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Cited by 70 (2 self)
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In order to protect individuals ’ privacy, the technique of kanonymization has been proposed to deassociate sensitive attributes from the corresponding identifiers. In this paper, we provide privacyenhancing methods for creating kanonymous tables in a distributed scenario. Specifically, we consider a setting in which there is a set of customers, each of whom has a row of a table, and a miner, who wants to mine the entire table. Our objective is to design protocols that allow the miner to obtain a kanonymous table representing the customer data, in such a way that does not reveal any extra information that can be used to link sensitive attributes to corresponding identifiers, and without requiring a central authority who has access to all the original data. We give two different formulations of this problem, with provably private solutions. Our solutions enhance the privacy of kanonymization in the distributed scenario by maintaining endtoend privacy from the original customer data to the final kanonymous results. 1.
Efficient Trace and Revoke Schemes
 Financial Cryptography  FC 2000
, 2000
"... Our goal is to design encryption schemes for mass distribution of data in which it is possible to (1) deter users from leaking their personal keys, (2) trace which users leaked keys to construct an illegal decryption device, and (3) revoke these keys as to render the device dysfunctional. We start b ..."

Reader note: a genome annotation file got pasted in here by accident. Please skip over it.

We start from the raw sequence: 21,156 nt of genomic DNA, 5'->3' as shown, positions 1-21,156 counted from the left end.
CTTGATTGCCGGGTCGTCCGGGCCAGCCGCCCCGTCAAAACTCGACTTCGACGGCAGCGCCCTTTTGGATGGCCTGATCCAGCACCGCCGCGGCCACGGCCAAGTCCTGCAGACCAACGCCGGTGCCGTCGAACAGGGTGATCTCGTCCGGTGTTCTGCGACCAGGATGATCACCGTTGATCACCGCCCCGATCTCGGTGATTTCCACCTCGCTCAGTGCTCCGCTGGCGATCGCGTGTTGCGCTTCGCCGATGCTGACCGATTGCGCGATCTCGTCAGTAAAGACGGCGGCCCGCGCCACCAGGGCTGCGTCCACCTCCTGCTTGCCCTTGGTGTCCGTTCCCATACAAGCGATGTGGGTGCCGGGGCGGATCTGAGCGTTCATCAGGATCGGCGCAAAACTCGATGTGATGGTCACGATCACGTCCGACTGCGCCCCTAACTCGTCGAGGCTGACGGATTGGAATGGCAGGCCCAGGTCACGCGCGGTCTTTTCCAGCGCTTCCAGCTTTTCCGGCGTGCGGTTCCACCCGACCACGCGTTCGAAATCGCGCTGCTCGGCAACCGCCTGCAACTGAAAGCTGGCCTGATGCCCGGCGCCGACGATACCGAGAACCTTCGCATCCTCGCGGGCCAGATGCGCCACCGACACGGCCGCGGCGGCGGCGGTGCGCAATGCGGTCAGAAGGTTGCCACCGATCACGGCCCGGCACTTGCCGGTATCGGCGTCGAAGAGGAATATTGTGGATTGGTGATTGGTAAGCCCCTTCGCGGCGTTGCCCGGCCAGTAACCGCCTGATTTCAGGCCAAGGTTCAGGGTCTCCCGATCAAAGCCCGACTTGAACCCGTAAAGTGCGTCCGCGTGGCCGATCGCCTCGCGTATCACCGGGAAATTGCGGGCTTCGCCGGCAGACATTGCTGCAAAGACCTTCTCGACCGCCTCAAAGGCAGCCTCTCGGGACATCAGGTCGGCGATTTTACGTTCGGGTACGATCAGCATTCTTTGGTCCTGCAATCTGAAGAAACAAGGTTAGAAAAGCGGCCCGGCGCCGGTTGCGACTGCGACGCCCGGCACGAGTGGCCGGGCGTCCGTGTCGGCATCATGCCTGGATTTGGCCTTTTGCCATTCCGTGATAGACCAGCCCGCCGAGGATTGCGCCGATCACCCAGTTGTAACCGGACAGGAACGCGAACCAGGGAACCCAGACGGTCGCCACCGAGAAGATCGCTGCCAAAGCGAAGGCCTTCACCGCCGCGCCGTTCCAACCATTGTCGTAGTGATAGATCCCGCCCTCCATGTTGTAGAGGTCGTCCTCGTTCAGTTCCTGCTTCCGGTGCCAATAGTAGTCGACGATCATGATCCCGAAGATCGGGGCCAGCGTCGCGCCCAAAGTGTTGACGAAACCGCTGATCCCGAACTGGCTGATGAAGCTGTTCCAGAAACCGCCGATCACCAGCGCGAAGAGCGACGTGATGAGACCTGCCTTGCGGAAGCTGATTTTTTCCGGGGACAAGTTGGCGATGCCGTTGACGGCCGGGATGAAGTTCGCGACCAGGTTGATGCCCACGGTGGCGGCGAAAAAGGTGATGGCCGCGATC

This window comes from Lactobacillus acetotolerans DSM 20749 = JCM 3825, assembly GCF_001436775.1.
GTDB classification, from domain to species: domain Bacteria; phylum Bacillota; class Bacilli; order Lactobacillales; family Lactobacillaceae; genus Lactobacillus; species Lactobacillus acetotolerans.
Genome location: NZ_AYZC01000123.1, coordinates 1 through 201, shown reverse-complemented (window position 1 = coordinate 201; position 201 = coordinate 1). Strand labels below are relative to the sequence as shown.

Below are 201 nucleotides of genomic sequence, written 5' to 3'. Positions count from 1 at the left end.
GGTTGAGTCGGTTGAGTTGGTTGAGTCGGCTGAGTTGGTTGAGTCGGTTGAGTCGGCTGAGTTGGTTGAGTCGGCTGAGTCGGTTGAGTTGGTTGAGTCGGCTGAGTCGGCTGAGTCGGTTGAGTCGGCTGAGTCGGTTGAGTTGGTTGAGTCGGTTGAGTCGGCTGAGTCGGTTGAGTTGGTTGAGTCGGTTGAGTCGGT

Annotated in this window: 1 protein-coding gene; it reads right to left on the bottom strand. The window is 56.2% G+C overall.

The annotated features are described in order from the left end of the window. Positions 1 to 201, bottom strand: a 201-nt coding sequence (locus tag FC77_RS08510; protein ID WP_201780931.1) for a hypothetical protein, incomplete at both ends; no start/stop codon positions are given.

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Cited by 65 (1 self)
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Our goal is to design encryption schemes for mass distribution of data in which it is possible to (1) deter users from leaking their personal keys, (2) trace which users leaked keys to construct an illegal decryption device, and (3) revoke these keys as to render the device dysfunctional. We start by designing an efficient revocation scheme, based on secret sharing. It can remove up to t parties and is secure against coalitions of up to t users. The performance of this scheme is more efficient than that of previous schemes with the same properties. We then show how to enhance the revocation scheme with traitor tracing and self enforcement properties. More precisely, how to construct schemes such that (1) Each user's personal key contains some sensitive information of that user (e.g., the user's credit card number), in order to make users would be reluctant to disclose their keys. (2) An illegal decryption device discloses the identity of users that contributed keys to construct the device. And, (3) it is possible to revoke the keys of corrupt users. For the last point it is important to be able to do so without publicly disclosing the sensitive information.